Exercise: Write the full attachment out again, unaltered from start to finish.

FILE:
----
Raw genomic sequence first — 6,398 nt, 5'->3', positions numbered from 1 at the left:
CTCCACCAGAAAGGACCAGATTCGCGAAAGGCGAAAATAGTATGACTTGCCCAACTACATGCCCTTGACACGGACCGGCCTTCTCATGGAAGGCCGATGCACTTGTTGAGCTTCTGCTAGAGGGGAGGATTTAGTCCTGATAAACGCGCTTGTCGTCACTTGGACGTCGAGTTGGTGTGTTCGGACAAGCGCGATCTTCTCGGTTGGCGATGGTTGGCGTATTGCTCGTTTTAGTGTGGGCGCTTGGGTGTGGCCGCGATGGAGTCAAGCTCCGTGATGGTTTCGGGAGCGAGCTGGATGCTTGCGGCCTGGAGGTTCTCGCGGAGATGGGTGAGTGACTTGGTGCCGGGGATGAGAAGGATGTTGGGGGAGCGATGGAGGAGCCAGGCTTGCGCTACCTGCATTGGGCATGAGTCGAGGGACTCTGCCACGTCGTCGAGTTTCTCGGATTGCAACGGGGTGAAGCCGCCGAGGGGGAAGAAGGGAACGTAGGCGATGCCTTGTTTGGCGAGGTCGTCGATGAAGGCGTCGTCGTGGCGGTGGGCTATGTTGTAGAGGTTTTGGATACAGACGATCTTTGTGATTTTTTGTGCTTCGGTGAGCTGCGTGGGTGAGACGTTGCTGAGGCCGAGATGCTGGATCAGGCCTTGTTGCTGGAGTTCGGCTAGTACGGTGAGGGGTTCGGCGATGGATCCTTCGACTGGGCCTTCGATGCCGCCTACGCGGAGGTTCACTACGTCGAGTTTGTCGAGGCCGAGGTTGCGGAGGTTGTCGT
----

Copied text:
Raw genomic sequence first — 6,398 nt, 5'->3', positions numbered from 1 at the left:
CTCCACCAGAAAGGACCAGATTCGCGAAAGGCGAAAATAGTATGACTTGCCCAACTACATGCCCTTGACACGGACCGGCCTTCTCATGGAAGGCCGATGCACTTGTTGAGCTTCTGCTAGAGGGGAGGATTTAGTCCTGATAAACGCGCTTGTCGTCACTTGGACGTCGAGTTGGTGTGTTCGGACAAGCGCGATCTTCTCGGTTGGCGATGGTTGGCGTATTGCTCGTTTTAGTGTGGGCGCTTGGGTGTGGCCGCGATGGAGTCAAGCTCCGTGATGGTTTCGGGAGCGAGCTGGATGCTTGCGGCCTGGAGGTTCTCGCGGAGATGGGTGAGTGACTTGGTGCCGGGGATGAGAAGGATGTTGGGGGAGCGATGGAGGAGCCAGGCTTGCGCTACCTGCATTGGGCATGAGTCGAGGGACTCTGCCACGTCGTCGAGTTTCTCGGATTGCAACGGGGTGAAGCCGCCGAGGGGGAAGAAGGGAACGTAGGCGATGCCTTGTTTGGCGAGGTCGTCGATGAAGGCGTCGTCGTGGCGGTGGGCTATGTTGTAGAGGTTTTGGATACAGACGATCTTTGTGATTTTTTGTGCTTCGGTGAGCTGCGTGGGTGAGACGTTGCTGAGGCCGAGATGCTGGATCAGGCCTTGTTGCTGGAGTTCGGCTAGTACGGTGAGGGGTTCGGCGATGGATCCTTCGACTGGGCCTTCGATGCCGCCTACGCGGAGGTTCACTACGTCGAGTTTGTCGAGGCCGAGGTTGCGGAGGTTGTCGT